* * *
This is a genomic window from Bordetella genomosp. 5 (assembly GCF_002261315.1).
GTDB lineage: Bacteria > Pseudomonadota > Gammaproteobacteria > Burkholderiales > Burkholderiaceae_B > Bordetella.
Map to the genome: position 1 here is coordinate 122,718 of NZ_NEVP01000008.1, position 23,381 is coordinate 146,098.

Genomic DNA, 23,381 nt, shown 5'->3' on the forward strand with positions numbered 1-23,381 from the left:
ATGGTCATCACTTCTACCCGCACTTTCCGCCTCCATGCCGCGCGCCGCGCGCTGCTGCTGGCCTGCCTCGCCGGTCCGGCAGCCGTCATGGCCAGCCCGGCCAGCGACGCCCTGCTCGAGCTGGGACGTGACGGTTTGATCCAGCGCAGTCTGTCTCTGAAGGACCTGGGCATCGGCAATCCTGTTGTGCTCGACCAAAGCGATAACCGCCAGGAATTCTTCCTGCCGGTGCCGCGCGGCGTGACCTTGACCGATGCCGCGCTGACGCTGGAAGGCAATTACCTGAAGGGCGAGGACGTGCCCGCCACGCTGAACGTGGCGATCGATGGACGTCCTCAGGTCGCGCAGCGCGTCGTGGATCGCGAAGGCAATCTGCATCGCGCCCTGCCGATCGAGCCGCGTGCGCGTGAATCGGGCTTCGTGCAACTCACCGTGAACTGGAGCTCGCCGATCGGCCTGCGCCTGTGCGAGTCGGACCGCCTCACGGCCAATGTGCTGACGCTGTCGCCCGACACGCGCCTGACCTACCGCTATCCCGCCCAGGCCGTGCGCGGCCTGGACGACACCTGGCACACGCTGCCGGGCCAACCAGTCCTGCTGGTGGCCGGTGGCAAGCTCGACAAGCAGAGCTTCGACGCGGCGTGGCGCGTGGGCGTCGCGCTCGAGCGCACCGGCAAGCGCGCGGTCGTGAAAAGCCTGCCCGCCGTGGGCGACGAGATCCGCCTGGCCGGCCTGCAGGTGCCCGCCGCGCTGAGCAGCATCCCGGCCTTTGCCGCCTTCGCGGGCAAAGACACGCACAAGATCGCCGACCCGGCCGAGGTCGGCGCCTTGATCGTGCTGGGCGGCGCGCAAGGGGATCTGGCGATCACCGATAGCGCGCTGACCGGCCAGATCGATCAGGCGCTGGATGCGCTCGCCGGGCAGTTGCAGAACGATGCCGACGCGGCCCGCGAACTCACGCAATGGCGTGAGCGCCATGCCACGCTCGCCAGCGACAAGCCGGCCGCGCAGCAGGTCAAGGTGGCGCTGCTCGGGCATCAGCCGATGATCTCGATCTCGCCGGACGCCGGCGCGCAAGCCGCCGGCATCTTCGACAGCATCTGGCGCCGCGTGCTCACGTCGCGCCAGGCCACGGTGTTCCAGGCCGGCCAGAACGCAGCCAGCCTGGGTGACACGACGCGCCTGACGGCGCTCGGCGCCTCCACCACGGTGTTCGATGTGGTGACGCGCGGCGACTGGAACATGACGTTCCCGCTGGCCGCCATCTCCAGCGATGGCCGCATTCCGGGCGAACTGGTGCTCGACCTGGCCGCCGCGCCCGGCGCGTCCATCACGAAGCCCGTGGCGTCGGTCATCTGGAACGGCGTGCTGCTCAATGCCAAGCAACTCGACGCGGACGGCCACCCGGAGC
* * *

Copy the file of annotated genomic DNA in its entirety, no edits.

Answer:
This is a genomic window from Bordetella genomosp. 5 (assembly GCF_002261315.1).
GTDB lineage: Bacteria > Pseudomonadota > Gammaproteobacteria > Burkholderiales > Burkholderiaceae_B > Bordetella.
Map to the genome: position 1 here is coordinate 122,718 of NZ_NEVP01000008.1, position 23,381 is coordinate 146,098.

Genomic DNA, 23,381 nt, shown 5'->3' on the forward strand with positions numbered 1-23,381 from the left:
ATGGTCATCACTTCTACCCGCACTTTCCGCCTCCATGCCGCGCGCCGCGCGCTGCTGCTGGCCTGCCTCGCCGGTCCGGCAGCCGTCATGGCCAGCCCGGCCAGCGACGCCCTGCTCGAGCTGGGACGTGACGGTTTGATCCAGCGCAGTCTGTCTCTGAAGGACCTGGGCATCGGCAATCCTGTTGTGCTCGACCAAAGCGATAACCGCCAGGAATTCTTCCTGCCGGTGCCGCGCGGCGTGACCTTGACCGATGCCGCGCTGACGCTGGAAGGCAATTACCTGAAGGGCGAGGACGTGCCCGCCACGCTGAACGTGGCGATCGATGGACGTCCTCAGGTCGCGCAGCGCGTCGTGGATCGCGAAGGCAATCTGCATCGCGCCCTGCCGATCGAGCCGCGTGCGCGTGAATCGGGCTTCGTGCAACTCACCGTGAACTGGAGCTCGCCGATCGGCCTGCGCCTGTGCGAGTCGGACCGCCTCACGGCCAATGTGCTGACGCTGTCGCCCGACACGCGCCTGACCTACCGCTATCCCGCCCAGGCCGTGCGCGGCCTGGACGACACCTGGCACACGCTGCCGGGCCAACCAGTCCTGCTGGTGGCCGGTGGCAAGCTCGACAAGCAGAGCTTCGACGCGGCGTGGCGCGTGGGCGTCGCGCTCGAGCGCACCGGCAAGCGCGCGGTCGTGAAAAGCCTGCCCGCCGTGGGCGACGAGATCCGCCTGGCCGGCCTGCAGGTGCCCGCCGCGCTGAGCAGCATCCCGGCCTTTGCCGCCTTCGCGGGCAAAGACACGCACAAGATCGCCGACCCGGCCGAGGTCGGCGCCTTGATCGTGCTGGGCGGCGCGCAAGGGGATCTGGCGATCACCGATAGCGCGCTGACCGGCCAGATCGATCAGGCGCTGGATGCGCTCGCCGGGCAGTTGCAGAACGATGCCGACGCGGCCCGCGAACTCACGCAATGGCGTGAGCGCCATGCCACGCTCGCCAGCGACAAGCCGGCCGCGCAGCAGGTCAAGGTGGCGCTGCTCGGGCATCAGCCGATGATCTCGATCTCGCCGGACGCCGGCGCGCAAGCCGCCGGCATCTTCGACAGCATCTGGCGCCGCGTGCTCACGTCGCGCCAGGCCACGGTGTTCCAGGCCGGCCAGAACGCAGCCAGCCTGGGTGACACGACGCGCCTGACGGCGCTCGGCGCCTCCACCACGGTGTTCGATGTGGTGACGCGCGGCGACTGGAACATGACGTTCCCGCTGGCCGCCATCTCCAGCGATGGCCGCATTCCGGGCGAACTGGTGCTCGACCTGGCCGCCGCGCCCGGCGCGTCCATCACGAAGCCCGTGGCGTCGGTCATCTGGAACGGCGTGCTGCTCAATGCCAAGCAACTCGACGCGGACGGCCACCCGGAGC